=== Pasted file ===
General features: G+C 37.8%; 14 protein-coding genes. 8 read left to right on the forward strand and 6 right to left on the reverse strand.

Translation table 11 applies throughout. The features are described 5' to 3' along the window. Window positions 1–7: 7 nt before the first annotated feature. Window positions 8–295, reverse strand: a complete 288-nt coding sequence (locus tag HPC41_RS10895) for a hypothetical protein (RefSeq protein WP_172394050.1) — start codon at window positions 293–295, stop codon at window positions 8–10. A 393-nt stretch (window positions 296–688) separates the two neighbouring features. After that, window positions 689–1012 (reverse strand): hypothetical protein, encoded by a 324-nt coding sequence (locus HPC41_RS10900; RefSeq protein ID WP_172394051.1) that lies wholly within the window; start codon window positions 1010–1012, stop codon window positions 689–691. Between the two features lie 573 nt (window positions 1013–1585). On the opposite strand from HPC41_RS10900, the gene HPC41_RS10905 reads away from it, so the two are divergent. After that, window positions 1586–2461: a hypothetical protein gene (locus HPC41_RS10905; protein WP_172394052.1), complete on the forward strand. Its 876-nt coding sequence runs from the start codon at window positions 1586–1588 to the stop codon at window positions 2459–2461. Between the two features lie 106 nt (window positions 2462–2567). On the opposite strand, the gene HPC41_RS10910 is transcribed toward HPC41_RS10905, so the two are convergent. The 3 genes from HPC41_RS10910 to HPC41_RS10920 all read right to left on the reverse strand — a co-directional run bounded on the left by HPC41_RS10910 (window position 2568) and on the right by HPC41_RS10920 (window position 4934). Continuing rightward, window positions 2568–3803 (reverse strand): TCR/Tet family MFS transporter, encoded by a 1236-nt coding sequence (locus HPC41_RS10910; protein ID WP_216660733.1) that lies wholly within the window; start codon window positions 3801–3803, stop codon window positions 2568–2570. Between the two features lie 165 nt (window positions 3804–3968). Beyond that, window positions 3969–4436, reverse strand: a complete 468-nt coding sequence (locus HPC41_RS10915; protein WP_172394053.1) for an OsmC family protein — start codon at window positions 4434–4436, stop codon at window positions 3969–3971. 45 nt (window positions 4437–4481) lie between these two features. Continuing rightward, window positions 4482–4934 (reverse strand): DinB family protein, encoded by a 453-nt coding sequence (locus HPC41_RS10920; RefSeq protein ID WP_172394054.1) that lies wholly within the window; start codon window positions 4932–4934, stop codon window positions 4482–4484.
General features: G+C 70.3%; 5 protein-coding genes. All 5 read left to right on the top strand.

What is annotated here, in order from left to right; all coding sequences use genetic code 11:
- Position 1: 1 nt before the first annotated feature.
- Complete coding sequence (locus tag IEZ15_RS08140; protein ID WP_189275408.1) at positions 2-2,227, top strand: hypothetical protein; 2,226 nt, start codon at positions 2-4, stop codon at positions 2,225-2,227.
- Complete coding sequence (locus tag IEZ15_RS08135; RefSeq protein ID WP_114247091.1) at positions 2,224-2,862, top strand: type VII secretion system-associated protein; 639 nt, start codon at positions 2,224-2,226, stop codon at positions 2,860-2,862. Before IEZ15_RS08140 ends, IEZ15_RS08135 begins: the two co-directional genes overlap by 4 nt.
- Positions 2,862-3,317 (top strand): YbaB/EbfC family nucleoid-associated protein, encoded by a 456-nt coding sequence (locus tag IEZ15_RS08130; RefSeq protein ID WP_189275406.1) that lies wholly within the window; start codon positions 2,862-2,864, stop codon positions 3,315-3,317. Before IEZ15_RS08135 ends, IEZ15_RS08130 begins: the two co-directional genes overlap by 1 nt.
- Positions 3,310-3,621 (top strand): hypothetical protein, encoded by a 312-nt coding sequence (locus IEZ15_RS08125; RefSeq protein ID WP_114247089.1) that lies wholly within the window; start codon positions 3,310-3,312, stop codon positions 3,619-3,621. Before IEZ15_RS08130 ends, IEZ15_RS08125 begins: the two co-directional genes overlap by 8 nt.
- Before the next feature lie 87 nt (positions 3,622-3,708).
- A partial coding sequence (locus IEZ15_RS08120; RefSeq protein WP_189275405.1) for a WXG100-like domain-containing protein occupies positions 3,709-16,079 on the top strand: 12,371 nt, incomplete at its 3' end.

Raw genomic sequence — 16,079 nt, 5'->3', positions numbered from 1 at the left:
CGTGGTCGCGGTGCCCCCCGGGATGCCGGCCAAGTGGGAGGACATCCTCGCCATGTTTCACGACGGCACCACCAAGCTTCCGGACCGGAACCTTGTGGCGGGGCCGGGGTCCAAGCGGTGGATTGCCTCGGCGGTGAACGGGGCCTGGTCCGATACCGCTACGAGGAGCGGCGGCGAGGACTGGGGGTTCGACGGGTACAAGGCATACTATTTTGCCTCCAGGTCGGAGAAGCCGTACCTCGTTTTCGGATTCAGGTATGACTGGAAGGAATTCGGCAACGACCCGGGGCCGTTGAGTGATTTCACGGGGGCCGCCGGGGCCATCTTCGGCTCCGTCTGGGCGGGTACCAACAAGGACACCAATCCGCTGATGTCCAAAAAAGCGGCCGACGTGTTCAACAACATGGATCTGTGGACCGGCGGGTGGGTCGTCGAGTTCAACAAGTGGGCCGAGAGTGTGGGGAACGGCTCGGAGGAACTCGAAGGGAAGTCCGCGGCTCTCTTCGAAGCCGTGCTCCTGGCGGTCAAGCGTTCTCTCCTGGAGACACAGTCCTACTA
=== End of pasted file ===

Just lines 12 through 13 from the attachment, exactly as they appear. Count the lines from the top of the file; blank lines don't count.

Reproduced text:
Raw genomic sequence — 16,079 nt, 5'->3', positions numbered from 1 at the left:
CGTGGTCGCGGTGCCCCCCGGGATGCCGGCCAAGTGGGAGGACATCCTCGCCATGTTTCACGACGGCACCACCAAGCTTCCGGACCGGAACCTTGTGGCGGGGCCGGGGTCCAAGCGGTGGATTGCCTCGGCGGTGAACGGGGCCTGGTCCGATACCGCTACGAGGAGCGGCGGCGAGGACTGGGGGTTCGACGGGTACAAGGCATACTATTTTGCCTCCAGGTCGGAGAAGCCGTACCTCGTTTTCGGATTCAGGTATGACTGGAAGGAATTCGGCAACGACCCGGGGCCGTTGAGTGATTTCACGGGGGCCGCCGGGGCCATCTTCGGCTCCGTCTGGGCGGGTACCAACAAGGACACCAATCCGCTGATGTCCAAAAAAGCGGCCGACGTGTTCAACAACATGGATCTGTGGACCGGCGGGTGGGTCGTCGAGTTCAACAAGTGGGCCGAGAGTGTGGGGAACGGCTCGGAGGAACTCGAAGGGAAGTCCGCGGCTCTCTTCGAAGCCGTGCTCCTGGCGGTCAAGCGTTCTCTCCTGGAGACACAGTCCTACTA